F ratings - can anyone explain this?

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F ratings - can anyone explain this?

PostFri Jun 22, 2018 11:30 pm

I have Wilhelm set to “don’t relive before F6”. He pitches well for 3 innings and the in his fourth inning he gives up a Hit and 2 walks. I check the play by play - he is f9 through the hit and the first walk. He is then f2 after the second walk at which point Hal replaces him. What happened to f8, f7, etc?
If I had set him to not to relive before F7 instead of f6, would that have made a difference?


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Re: F ratings - can anyone explain this?

PostSat Jun 23, 2018 12:48 am

"If I had set him to not to relive before F7 instead of f6, would that have made a difference?"

It would make no difference I think.

I can't explain a drop all the way to f2 from f9 on a walk, though I have seen it some this year on my teams also, even f9 to f0 drops, usually in closing situations when a pitcher hits the closer weakness--It probably has something to do with pitch count, and how many games in a row he pitched also.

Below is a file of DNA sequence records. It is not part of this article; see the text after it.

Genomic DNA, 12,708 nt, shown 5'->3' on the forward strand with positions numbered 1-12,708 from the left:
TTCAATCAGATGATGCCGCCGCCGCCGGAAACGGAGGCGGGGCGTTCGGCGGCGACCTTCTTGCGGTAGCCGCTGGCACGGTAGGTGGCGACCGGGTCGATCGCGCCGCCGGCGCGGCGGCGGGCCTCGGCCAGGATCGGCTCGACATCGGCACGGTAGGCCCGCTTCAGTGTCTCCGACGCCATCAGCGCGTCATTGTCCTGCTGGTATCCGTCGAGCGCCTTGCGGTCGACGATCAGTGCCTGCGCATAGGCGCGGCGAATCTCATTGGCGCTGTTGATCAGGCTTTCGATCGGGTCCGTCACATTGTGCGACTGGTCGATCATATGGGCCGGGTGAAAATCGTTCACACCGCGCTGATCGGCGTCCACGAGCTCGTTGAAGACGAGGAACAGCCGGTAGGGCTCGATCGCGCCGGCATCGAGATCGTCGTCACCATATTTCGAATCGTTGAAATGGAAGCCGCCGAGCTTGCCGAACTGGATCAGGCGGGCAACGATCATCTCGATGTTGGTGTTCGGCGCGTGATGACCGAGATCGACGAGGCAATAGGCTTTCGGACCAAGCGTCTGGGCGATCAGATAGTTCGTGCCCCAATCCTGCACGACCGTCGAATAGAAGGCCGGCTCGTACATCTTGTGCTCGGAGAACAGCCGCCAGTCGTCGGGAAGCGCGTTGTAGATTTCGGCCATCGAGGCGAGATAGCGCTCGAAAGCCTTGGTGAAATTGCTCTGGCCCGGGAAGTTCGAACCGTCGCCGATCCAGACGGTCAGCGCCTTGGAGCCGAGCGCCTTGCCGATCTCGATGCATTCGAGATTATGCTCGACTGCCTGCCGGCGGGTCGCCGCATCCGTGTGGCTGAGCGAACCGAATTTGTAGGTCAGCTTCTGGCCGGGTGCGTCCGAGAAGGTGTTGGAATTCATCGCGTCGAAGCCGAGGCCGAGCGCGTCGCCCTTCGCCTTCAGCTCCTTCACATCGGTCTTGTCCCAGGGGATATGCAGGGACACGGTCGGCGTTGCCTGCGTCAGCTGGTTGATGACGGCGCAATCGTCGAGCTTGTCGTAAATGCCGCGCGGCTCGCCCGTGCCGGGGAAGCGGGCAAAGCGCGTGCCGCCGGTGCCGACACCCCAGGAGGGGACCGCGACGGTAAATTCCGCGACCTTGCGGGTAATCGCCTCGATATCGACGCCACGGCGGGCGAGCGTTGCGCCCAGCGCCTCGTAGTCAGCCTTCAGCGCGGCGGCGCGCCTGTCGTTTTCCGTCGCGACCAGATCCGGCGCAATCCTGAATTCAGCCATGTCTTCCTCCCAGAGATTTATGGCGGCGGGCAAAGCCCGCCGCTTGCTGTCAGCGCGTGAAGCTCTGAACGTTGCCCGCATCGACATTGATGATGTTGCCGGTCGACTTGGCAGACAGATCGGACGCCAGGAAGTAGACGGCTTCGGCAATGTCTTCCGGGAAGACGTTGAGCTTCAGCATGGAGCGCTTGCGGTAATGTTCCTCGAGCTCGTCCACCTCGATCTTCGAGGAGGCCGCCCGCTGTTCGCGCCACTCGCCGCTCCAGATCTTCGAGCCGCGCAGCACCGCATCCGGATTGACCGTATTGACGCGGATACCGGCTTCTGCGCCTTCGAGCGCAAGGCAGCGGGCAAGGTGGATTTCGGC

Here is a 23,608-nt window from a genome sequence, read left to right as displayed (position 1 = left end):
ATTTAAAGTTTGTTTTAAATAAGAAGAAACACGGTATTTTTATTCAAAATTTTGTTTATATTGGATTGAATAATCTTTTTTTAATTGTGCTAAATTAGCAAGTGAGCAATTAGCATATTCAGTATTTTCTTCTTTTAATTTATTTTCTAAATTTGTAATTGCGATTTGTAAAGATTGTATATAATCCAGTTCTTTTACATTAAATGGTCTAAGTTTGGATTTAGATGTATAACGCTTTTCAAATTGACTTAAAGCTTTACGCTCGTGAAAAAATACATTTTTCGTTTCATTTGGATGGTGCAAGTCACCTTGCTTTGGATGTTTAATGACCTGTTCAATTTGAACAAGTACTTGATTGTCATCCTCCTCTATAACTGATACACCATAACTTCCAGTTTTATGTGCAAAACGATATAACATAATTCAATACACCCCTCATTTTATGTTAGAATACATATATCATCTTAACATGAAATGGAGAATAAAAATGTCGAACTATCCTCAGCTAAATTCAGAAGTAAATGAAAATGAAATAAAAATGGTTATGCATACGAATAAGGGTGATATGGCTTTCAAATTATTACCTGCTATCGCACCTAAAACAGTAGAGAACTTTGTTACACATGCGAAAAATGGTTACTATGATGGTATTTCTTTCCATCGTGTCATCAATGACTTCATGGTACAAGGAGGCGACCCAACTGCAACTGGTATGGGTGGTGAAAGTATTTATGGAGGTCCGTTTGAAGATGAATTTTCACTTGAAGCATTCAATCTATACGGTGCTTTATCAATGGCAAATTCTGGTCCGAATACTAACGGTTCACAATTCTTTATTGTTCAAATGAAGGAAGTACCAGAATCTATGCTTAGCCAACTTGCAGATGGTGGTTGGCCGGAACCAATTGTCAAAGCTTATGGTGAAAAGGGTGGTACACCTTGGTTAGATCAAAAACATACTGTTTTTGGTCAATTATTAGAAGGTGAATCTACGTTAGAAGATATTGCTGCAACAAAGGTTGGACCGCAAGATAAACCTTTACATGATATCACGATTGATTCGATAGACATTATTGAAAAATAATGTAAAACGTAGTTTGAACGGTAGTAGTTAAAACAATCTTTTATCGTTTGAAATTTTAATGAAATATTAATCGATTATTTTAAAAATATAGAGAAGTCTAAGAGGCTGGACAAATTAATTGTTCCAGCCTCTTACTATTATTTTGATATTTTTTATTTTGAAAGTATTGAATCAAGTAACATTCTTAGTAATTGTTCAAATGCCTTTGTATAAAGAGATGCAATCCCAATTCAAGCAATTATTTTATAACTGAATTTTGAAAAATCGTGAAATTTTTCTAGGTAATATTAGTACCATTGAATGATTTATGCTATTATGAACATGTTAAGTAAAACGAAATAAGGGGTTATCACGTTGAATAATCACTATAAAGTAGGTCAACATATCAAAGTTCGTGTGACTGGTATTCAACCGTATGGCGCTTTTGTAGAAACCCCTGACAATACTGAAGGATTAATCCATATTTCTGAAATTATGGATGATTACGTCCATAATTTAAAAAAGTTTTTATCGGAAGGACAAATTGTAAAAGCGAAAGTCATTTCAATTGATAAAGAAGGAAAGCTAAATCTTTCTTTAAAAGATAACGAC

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Re: F ratings - can anyone explain this?

PostSat Jun 23, 2018 12:27 pm

The drop can be precipitous. But, I think it would be illogical for it to have to hit each F8, F7, F6, F5 and so on all the way down. Your pitcher could pitch for two more innings or more if he had to drop by only one increment every batter he faced once he began to fatigue.....


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Re: F ratings - can anyone explain this?

PostMon Jun 25, 2018 8:47 pm

From Strat-O-Matic Online Wiki:

Pitch Count Fatigue is a special system found only in SOM Online and the CD-ROM game that is a replacement for the board game's Super-Advanced Point of Weakness (POW) rules. It improves upon the all-or-nothing fatigue state of pitchers in the POW system by more realistically and gradually tiring pitchers as they throw more pitches and give up baserunners in a game.

In the Strat-O-Matic Online game, PCF is in effect for all leagues, and has been since the game's inception.

Suggested Pitch Count
A Suggested Pitch Count is determined for each pitcher at the start of each game. This represents the approximate number of pitches he may throw before his condition starts to deteriorate.